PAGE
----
About the book (from jacket flap:
Philip K. Dick is often cited by critics and writers around the world as the best and most influential of contemporary science fiction writers. His last three novels, which have come to be known as the VALIS Trilogy, are now available in one volume exclusively from Book-of-the-Month Club.
VALIS, an acronym for Vast Active Living Intelligence System, was inspired by a mystical experience that Dick described as “an invasion of my mind by a transcendentally rational mind”. Horselover Fat, the half-mad mystic hero of VALIS, suffers just such an invasion, one that leads him to question the seemingly straightforward construct we call reality and catapults him into a metaphysical search for truth and meaning, looking for answers in sources as diverse as the Bible and a dog food commercial. He is aided in his blackly comic exploration by his three – or is it two? – friends, fellow members of the Rhipidon Society, dedicated to finding the fifth Messiah and keeping their friend out of an asylum.
The Divine Invasion, set considerably farther in the future, explores many of the questions posed in VALIS. Emmanuel, the son of God and a woman named Rybys, must solve the puzzle of his own existence and his mission on Earth. Rybys was killed trying to sneak the unborn Savior past the corrupt powers that control the planet. His ostensible father, as a result of the same accident, is stuck for ten years in cryonic suspension, forced to listen to Muzak. But Emmanul’s mysterious schoolmate Zina might by the instrument he created for revealing his own suppressed knowledge…or she might be an agent of the demon Belial.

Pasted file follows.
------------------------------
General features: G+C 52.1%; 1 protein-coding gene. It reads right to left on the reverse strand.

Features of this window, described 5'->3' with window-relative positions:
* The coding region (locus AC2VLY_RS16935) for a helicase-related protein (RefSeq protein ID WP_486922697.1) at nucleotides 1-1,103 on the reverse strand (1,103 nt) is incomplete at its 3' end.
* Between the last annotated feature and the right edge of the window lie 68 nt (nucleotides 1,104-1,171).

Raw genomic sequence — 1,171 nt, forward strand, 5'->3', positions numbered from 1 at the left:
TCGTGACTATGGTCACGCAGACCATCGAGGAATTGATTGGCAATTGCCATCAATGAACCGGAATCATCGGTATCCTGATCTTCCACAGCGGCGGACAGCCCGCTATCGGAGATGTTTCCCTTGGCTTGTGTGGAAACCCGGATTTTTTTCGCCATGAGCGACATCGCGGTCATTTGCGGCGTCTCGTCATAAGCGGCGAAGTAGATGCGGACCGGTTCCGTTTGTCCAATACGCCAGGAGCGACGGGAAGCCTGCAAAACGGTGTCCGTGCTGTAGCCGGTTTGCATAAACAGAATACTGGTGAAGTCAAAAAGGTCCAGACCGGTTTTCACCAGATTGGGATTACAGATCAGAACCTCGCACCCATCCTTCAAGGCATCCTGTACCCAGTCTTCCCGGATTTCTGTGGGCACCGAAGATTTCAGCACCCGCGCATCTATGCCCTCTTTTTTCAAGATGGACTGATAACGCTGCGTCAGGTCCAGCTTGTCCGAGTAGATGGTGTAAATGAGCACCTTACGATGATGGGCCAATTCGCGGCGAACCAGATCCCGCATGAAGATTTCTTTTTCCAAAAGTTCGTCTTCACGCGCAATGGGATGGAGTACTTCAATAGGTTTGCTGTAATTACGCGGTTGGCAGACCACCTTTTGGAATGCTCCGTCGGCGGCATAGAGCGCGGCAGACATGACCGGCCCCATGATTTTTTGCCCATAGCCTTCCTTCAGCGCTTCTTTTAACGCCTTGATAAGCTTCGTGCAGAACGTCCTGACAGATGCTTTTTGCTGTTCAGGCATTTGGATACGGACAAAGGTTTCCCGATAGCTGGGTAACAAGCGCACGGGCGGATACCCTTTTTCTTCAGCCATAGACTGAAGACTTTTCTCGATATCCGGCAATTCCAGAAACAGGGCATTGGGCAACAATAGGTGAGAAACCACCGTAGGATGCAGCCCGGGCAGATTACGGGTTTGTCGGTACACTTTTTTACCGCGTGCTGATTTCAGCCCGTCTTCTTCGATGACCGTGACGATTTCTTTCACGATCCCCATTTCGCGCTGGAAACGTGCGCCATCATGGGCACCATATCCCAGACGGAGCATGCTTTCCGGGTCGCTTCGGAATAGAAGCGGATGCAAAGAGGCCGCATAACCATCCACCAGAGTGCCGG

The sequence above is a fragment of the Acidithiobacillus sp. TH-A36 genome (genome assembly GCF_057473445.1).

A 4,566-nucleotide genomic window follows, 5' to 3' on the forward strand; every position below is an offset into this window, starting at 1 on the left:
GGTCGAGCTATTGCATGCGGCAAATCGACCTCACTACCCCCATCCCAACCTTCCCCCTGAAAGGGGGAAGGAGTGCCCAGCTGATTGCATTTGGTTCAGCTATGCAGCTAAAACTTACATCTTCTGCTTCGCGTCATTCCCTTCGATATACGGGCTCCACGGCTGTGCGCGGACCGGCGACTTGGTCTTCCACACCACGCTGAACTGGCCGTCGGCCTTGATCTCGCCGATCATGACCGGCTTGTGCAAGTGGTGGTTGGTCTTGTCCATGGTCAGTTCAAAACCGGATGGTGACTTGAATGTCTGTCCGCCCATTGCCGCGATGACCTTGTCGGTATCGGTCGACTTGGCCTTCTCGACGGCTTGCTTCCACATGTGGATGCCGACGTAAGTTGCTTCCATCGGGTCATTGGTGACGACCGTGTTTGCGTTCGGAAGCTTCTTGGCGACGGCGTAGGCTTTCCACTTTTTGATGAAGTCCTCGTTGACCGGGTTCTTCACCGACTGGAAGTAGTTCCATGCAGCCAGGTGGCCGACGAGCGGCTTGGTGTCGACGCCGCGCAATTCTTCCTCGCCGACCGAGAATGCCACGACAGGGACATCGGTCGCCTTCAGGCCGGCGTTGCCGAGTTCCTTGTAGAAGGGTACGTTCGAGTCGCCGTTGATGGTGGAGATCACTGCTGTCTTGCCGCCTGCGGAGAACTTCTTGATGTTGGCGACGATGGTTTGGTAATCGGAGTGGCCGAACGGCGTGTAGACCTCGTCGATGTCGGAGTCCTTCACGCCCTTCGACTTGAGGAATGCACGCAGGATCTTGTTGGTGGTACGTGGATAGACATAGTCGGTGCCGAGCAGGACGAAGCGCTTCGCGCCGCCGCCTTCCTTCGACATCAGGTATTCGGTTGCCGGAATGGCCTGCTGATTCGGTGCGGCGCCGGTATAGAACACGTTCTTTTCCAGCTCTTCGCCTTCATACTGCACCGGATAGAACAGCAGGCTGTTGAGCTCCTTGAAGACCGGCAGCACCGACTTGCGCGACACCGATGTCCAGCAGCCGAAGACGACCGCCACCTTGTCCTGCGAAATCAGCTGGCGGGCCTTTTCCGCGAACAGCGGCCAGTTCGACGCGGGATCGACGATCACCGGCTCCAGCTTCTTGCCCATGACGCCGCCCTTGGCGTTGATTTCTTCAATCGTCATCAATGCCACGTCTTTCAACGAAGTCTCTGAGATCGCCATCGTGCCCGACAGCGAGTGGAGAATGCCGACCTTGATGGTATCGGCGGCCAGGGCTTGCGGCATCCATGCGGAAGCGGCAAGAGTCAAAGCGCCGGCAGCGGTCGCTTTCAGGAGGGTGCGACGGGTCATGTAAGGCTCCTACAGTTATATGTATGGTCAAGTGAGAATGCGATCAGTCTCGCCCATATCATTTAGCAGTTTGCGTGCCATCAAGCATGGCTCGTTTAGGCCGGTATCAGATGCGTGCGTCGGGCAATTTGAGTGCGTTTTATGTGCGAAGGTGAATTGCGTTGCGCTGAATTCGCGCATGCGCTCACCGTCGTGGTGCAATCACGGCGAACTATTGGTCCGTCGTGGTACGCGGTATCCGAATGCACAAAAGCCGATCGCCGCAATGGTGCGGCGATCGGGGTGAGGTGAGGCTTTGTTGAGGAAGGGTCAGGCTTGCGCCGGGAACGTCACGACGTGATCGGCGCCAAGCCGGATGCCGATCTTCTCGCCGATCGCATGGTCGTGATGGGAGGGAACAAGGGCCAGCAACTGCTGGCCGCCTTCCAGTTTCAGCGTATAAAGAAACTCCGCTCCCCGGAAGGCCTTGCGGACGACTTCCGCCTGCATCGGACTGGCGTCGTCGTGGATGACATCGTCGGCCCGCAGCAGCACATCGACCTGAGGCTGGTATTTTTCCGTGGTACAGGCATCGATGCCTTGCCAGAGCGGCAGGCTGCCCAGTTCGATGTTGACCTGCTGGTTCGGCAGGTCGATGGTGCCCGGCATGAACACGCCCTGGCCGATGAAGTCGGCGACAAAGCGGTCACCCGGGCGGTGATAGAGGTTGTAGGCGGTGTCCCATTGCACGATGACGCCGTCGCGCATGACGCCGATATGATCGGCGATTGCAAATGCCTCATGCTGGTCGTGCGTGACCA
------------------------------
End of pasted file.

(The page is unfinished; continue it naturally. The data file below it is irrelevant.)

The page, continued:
The Transmigration of Timothy Archer is loosely drawn from incidents in the life of Bishop James Pike, whom Dick knew personally. Bishop Timothy Archer, a lawyer turned cleric, is a charming man who seeks belief through reason and pursues it with such single-minded diligence that nothing can stand in his way – not organized religion, not the safety of his loved ones, and ultimately not his own sanity. His story is told by Angel, his niece and only survivor, wounded by the exacting toll Timothy has wrought on everyone around him, but resilient enough eventually to see the possibilities for joy and salvation in the world as it is.
The VALIS Trilogy is Dick’s most far-reaching, passionate attempt to grapple with the question he once described as his major preoccupation: “What is reality?” Each of these books, with their extremely sophisticated theological and metaphysical underpinnings, explores the limits of certain knowledge. Beyond that, they are an investigation of humanity, the essential quality that enables mankind to survive in the face of an ever more doubtful cosmology.